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Where does photon energy go in universe expansion?

  1. Aug 14, 2015 #1
    [Moderator's note: Spun off from another thread, where it was off topic. Please start a new thread when you have questions on a new topic.]

    Photons lose energy when they travel long distances. Where does that energy go? What happens to that energy? Is there any theory regarding this?
    Last edited by a moderator: Aug 14, 2015
  2. jcsd
  3. Aug 14, 2015 #2


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  4. Aug 14, 2015 #3


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    I would add that photons losing energy as they travel long distances is a dubious description of the relation between CMB frequency today and versus when the universe was very young. In fact many completely wrong theories are build on concepts of 'tired light' which it almost sounds like you are describing. In fact, as the article bapowell links notes, it is not even necessary to view any photon, ever, as losing energy to correctly explain all observations, including that energy conservation does not apply to the whole universe, or the current CMB frequency distribution.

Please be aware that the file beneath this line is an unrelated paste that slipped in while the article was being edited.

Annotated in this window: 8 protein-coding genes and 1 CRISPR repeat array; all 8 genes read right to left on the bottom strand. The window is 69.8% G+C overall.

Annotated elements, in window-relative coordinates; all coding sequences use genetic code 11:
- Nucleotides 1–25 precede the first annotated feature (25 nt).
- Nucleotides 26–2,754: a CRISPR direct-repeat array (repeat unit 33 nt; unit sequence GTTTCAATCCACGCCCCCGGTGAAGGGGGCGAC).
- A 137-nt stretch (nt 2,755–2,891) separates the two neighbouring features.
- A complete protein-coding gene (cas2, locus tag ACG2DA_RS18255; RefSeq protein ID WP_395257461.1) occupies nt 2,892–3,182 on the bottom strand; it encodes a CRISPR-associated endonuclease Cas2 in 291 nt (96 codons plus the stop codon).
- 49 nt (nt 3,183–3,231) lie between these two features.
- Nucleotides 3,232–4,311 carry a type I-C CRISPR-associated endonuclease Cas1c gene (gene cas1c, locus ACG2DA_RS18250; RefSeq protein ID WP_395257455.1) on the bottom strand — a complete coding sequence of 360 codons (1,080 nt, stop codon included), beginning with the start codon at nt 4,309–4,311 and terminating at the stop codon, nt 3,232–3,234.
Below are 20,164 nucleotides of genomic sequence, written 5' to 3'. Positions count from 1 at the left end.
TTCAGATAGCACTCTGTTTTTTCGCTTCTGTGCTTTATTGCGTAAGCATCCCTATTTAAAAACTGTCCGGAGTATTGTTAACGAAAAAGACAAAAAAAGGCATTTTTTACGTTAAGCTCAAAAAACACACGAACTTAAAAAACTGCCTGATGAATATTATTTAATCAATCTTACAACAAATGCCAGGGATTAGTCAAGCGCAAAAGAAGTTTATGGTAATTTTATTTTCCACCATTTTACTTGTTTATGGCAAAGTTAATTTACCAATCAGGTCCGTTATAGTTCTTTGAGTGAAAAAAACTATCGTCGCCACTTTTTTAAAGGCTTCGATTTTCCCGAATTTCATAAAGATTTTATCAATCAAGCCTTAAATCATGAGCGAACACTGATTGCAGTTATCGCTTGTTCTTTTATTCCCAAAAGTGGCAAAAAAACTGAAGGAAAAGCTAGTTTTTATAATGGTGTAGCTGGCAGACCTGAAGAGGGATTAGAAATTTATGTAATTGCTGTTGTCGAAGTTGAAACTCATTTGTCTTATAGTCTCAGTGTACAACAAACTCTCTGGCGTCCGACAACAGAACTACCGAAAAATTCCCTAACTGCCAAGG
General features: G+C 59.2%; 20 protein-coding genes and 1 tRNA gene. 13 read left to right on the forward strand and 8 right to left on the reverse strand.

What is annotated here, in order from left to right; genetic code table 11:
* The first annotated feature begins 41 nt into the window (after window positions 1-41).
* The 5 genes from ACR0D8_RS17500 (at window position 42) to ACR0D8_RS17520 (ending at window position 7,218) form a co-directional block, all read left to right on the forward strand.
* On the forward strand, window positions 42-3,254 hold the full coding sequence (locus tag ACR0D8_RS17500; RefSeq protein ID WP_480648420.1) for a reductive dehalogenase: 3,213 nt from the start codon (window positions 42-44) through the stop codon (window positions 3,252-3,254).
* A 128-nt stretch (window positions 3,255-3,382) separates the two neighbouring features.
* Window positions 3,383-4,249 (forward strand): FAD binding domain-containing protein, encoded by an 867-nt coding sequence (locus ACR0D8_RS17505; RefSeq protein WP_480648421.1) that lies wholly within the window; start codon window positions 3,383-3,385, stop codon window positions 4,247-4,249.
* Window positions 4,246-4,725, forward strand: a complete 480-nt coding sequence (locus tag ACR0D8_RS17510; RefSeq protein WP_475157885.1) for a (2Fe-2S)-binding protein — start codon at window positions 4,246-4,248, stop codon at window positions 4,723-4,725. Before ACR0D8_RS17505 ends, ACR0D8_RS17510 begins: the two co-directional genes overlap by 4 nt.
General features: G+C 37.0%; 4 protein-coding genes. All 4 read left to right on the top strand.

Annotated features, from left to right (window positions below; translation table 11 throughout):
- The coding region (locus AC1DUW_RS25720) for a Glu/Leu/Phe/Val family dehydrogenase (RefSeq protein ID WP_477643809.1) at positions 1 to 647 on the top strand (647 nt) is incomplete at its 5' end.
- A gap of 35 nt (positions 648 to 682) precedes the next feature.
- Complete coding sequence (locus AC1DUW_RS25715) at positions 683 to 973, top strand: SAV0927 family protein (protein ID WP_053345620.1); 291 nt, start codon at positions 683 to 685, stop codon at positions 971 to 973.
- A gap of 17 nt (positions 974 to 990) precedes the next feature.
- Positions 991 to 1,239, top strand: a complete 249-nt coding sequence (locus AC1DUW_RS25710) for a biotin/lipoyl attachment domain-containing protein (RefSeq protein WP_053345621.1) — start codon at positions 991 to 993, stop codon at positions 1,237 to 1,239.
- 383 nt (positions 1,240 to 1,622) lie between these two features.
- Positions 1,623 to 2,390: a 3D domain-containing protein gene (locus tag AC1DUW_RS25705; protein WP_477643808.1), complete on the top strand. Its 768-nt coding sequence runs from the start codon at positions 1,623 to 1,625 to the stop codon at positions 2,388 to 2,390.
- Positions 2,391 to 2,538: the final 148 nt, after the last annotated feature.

5. Aug 14, 2015 #4


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    Note, in relation to the OP, that the article Bapowell linked says the following:

    "According to the author, the
    proper interpretation shows
    that the energy of individual
    photons is conserved. And
    phenomena taking place
    inside the galaxy generally
    conserve energy."

    I would add that while I lean towards Tamara's viewpoint, many cosmologists would say the photon really does lose energy, but not from traveling a long distance - which smacks of discredited tired light theories.
    Last edited: Aug 14, 2015
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